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Charleston Allergy and Asthma Blog

Spring allergies: TEN things you may not know

  • allergy
  • charleston-allergy
  • spring-allergy

1. Allergies are on the rise

  • 50 million Americans suffer from allergies
  • Every year more children and adults are diagnosed with allergies
  • It is the 6th leading cause of chronic illness

2. When in doubt, get checked out

  • Visit a board certified allergist to find out specifically what you are allergic to
  • A skin test will tell you within minutes your individual allergies

3. How to alleviate symptoms

4. Allergies can come on at any point in life

  • As young as 2, children are diagnosed with allergies
  • Allergies can present late in life that could be due to hormonal changes, moving to a new location, getting a pet and developing a sensitive immune system

5. Keep your home clean

  • Change your AC filters
  • Wash your bedding on hot/warm
  • Shower and change clothes after having been outside

6. When you take your medications matters

  • If you start your antihistamines after you feel symptoms, it’s probably too late
  • Start your OTC/prescriptions two weeks prior to Spring season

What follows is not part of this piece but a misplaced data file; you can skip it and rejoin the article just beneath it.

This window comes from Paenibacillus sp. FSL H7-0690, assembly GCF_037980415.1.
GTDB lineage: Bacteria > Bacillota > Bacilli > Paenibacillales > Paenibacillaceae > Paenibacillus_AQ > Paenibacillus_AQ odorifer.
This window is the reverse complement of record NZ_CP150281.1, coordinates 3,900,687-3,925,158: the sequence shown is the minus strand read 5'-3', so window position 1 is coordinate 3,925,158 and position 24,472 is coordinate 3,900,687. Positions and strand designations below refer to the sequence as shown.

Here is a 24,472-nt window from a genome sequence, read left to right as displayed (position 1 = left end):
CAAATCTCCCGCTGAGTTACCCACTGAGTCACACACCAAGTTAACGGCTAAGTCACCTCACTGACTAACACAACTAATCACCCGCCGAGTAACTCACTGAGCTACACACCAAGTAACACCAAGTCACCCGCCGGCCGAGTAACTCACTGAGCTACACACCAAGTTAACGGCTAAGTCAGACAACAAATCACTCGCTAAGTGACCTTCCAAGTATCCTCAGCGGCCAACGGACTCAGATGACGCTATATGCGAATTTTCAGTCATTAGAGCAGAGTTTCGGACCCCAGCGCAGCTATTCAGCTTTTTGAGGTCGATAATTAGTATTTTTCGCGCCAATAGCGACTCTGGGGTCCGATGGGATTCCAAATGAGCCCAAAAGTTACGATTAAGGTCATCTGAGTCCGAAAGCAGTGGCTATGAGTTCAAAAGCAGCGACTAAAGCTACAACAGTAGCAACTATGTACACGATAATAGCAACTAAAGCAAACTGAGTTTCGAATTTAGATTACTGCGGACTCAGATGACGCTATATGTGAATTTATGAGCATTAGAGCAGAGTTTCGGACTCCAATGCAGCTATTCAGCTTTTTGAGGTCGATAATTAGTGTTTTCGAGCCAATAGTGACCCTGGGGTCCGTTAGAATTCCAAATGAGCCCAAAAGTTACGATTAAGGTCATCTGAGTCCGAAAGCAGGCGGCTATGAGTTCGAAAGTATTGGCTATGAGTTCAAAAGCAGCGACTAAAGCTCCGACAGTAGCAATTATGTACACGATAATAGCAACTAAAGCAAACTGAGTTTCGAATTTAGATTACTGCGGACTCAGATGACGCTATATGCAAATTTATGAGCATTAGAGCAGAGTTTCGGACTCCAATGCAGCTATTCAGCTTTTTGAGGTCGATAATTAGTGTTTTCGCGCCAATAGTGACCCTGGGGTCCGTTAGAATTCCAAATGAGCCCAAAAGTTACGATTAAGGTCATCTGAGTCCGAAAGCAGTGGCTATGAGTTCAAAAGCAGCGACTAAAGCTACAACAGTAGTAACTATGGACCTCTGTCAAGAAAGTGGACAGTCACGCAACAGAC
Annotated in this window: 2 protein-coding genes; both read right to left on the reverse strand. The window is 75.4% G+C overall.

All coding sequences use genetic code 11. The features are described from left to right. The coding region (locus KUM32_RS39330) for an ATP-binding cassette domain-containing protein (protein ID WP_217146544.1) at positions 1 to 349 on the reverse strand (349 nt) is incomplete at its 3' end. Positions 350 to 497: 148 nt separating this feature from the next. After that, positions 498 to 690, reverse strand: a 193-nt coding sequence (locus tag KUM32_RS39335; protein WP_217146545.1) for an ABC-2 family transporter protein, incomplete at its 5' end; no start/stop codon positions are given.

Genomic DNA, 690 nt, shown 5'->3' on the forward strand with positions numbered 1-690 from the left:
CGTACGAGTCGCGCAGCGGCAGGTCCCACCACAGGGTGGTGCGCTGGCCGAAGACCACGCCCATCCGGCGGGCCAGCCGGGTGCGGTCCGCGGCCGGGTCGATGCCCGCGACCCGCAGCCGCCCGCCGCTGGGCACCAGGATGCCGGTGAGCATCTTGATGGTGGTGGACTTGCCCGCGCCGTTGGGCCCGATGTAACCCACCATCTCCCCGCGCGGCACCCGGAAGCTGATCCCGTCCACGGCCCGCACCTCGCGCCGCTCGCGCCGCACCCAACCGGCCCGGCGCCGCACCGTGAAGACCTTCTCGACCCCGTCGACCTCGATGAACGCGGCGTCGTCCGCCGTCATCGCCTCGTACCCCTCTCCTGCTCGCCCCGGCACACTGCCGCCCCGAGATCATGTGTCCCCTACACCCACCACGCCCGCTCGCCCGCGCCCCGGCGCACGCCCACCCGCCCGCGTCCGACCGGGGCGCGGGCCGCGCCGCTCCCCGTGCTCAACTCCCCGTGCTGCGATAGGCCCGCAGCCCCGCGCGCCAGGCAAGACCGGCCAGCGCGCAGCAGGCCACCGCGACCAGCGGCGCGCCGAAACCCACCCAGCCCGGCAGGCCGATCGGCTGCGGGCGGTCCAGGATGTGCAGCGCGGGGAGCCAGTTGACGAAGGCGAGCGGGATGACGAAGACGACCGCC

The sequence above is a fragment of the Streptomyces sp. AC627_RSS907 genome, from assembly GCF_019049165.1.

• We offer the only FDA approved oral immunotherapy for grass

7. Pollen isn’t the only culprit

  • Grass and mold, along with pollen, are often the trifecta of allergy issues for spring
  • Especially in the Lowcountry – we have much higher mold counts then in other areas

8. Learn to track the pollen

  • Allergies have a forecast much like the weather
  • Find out what your local pollen counts are as levels matter
  • Look for our daily pollen counts as we are a certified pollen counting station

9. Local honey won’t keep allergies away

  • Bees may eat pollen but it’s usually off of blooming flowers that are not the same pesky pollinators that cause your symptoms
  • There is so little pollen found in honey that it is nowhere close to what a board certified allergist provides to immunotherapy patients

10. Allergies are genetic

  • If one parent is allergic, you are 40% likely to pass it on to your child. If both parents are allergic, you are 60-70% more likely to pass allergies on to your child.

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